Seattle U community reflects on 2021 music releases – the Spectator

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Throughout the year, there were delays, surprise releases, unexpected collaborations, and several first releases that put new artists at the forefront of popular culture. The Seattle University community shared their thoughts on this year’s musical selections.

Q: What has been your favorite album of the year so far?

Lachlan Soughan, major in first year of world affairs:

Personal preference, I would say “Donda” by Kanye West. The album is a tribute to his mother and I really appreciate the more emotional side of Kanye. Overall it was a very solid and somewhat touching album.

Second Year Communication Major and KXSU Promotions Director Ella Rustin:

“Probably ‘Glow On’ by Turnstile. They’re a punk / metal band and they’ve released a new album that’s very different from what they’ve done before.

Jeffrey Bowen, professor of music theory and guitar at the University of Seattle:

“I don’t have such a broad view of the current pop scene, but choosing things at random, I thought about Halsey’s latest album, ‘If I can’t have love, I want power. ‘ It’s interesting to have Trent Reznor involved in a project like this… I don’t know if I was a Nine Inch Nails fan, but I definitely imbibed this music and recognized it as really well done to say the least… I think she had a record with a different tone that she wanted. I think she got pregnant while recording and wanted to express the ups and downs of that experience.

Q: Were there any specific releases this year that you were expecting? Did they meet your expectations?

Soughan: “Well, Drake obviously gave up on his album, ‘Certified Lover Boy,’ which I enjoyed. He grew up on me. But I’m also waiting for a Travis Scott album called “Utopia”. I’m really excited because Travis Scott is a pretty unique artist in the sense that he sort of goes from different sides of the spectrum.

Patch: “I would probably say Kanye West’s ‘Donda’. I’ve been waiting for this album for over a year and it was really good. Also the new album from Suicide Boys.

Bowen: “The honest answer, to establish my point of reference, was the new release of a band called ‘At the Gates’. It’s a melodic Swedish death metal band that has been around for a while, so I’m just following some of that: bands that appeared in an earlier era and continue, still making heavy music. I think the Halsey album fits that category. I heard stories about the production, so I was very curious how it was going to sound… I became aware of St. Vincent, and every record I heard was a little different… I was curious to see what she was gonna do on this new record [‘Daddy’s Home’]; what was the presence of his guitar? I was finding a lot of reviving soul and R&B sounds that are sort of fused with his songwriting, which also tends to be a bit darker.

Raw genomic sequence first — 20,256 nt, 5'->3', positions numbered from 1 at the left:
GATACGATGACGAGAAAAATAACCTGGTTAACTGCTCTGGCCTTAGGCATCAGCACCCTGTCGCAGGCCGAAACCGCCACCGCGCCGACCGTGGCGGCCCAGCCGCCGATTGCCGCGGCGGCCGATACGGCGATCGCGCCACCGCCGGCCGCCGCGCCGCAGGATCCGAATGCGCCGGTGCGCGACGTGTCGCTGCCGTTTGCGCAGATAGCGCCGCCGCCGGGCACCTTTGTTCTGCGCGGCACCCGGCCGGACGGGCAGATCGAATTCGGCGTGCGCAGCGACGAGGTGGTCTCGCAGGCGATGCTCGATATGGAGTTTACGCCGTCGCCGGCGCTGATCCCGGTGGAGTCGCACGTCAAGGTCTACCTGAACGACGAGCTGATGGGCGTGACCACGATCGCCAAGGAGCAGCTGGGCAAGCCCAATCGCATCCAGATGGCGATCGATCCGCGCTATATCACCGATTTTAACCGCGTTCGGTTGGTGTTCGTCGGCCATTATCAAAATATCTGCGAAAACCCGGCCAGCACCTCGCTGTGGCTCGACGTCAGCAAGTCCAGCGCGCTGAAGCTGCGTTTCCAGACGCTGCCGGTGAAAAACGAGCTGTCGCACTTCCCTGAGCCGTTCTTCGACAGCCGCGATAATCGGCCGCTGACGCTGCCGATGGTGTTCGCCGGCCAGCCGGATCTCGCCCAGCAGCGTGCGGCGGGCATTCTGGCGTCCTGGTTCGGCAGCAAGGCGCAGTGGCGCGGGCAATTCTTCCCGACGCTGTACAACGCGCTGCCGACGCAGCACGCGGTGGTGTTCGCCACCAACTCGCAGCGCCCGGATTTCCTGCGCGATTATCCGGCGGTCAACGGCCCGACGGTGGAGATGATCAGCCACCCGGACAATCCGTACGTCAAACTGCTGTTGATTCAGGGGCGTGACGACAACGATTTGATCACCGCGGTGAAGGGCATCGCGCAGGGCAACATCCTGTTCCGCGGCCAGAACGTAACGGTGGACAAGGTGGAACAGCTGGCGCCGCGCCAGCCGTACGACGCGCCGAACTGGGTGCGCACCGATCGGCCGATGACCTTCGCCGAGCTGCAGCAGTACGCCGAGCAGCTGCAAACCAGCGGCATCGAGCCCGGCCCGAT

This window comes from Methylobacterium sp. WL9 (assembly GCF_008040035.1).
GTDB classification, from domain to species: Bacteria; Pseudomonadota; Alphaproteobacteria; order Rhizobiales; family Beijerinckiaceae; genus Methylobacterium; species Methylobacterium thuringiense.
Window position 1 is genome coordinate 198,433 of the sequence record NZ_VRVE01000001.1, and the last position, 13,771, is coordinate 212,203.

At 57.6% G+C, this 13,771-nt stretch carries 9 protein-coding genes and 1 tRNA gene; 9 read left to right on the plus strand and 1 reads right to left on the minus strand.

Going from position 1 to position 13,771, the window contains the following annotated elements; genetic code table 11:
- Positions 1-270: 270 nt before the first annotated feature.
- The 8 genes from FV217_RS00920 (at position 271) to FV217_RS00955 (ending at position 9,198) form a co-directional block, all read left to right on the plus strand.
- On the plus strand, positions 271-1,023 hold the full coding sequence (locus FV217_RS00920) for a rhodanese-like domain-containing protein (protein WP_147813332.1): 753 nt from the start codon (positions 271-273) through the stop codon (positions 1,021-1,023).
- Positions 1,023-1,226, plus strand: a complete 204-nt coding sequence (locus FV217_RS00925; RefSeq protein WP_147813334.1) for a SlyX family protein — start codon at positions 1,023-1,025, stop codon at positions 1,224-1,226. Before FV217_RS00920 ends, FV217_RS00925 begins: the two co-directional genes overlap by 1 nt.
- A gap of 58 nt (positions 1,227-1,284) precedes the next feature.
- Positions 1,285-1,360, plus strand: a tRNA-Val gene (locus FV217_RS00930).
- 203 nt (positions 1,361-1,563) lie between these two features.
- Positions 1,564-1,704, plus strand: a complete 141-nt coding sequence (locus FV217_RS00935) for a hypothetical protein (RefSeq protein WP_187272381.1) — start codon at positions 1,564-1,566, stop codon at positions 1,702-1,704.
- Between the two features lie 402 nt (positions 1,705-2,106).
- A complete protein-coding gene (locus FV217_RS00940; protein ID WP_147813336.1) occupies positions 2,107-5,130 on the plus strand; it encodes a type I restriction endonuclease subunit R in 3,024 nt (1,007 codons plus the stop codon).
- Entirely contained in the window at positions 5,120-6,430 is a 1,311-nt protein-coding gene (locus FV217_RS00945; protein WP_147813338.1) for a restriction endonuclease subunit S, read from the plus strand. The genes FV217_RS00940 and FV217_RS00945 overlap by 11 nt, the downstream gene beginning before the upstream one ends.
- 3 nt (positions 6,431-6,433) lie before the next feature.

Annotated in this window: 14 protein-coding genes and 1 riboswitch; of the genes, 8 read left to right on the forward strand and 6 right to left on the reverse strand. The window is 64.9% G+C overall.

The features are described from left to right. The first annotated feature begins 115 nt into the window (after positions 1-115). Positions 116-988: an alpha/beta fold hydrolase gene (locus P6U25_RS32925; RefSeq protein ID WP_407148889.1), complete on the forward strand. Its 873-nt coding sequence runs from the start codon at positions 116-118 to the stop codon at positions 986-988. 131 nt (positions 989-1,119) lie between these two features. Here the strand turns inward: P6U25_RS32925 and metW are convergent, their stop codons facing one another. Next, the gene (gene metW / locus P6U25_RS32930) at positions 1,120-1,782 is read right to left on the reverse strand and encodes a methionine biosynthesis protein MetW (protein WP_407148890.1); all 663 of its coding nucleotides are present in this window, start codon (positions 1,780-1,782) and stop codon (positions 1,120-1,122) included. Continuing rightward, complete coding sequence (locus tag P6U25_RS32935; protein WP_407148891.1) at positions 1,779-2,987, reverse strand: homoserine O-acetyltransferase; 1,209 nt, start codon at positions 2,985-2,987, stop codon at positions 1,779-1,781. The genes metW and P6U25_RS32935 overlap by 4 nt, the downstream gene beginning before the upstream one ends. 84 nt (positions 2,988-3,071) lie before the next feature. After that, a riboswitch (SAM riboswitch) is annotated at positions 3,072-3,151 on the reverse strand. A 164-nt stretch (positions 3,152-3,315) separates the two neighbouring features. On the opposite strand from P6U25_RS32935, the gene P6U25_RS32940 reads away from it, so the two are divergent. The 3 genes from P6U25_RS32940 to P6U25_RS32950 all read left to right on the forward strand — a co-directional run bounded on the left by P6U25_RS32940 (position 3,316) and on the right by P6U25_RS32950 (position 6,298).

Q: Do you think listeners in general demanded music at a faster pace, or were they more willing to accept the circumstances created by COVID-19?

Soughan: “With our generation now, it’s a lot of instant gratification. Especially in the era of COVID-19, when everyone is on their phones and on social networks, we always have the feeling that we are always looking for something to drop… I respect the artist’s time. He’s a tease when they say it’s gonna fall and no, but in reference to Kanye he delayed his album for a few months and people were really mad because he didn’t fall but write a album about the most important person in your life and publicly share it with the world you should have any time.

Patch: “I think because the concerts weren’t available, people expected more music from artists. I guess they thought artists would have more time to work on albums because they can’t really go on tour, but at the same time I think a lot of people understood how bad COVID-19 was. hard on musicians, and how they did it. t have resources to help fund projects.

Bowen: “I really don’t know… I saw two trends. One is, yes, hungry for new music and be more hungry for the performing arts. And in the meantime, they can stick with their record collection or Spotify. Also diving back in music they may have listened to in earlier times in their lives. You know, college students, but also thirties, forties, sometimes fifties who go back to their record collection and want to learn how to to play these things.”

Q: Have you been listening to older or newer music in the past few months?

Soughan: “It’s a great mix. When I work out it’s definitely rap, but when I relax on my own I like to put on classics and Beatles and stuff because I grew up with a lot of old rock and rock / pop songs. 70s and 80s.

Patch: “I feel like this year I’ve taken to a lot of older music. I was really interested in a lot of experimental bands from the ’90s and stuff like that, and obviously any new artist that I liked if they released stuff, but I really like listening to bands from the’ 80s and ’90s. I really loved this Slowdive band, it’s like a shoegaze band, they’re really good. Recently I’ve been really into ’90s hip hop like The Pharcyde, A Tribe Called Quest. I like Lauryn Hill a lot too.

Bowen: “Both! Two things happened: I realized that if I was left on my own, I could lose touch with what is happening now. Part of it is feeling the need to be. diligent in exploring new releases. And I had a tendency to go back and fill in some gaps in my listening. Some bands that I had listened to, I just realized they were releasing six albums since I stopped paying attention to it.


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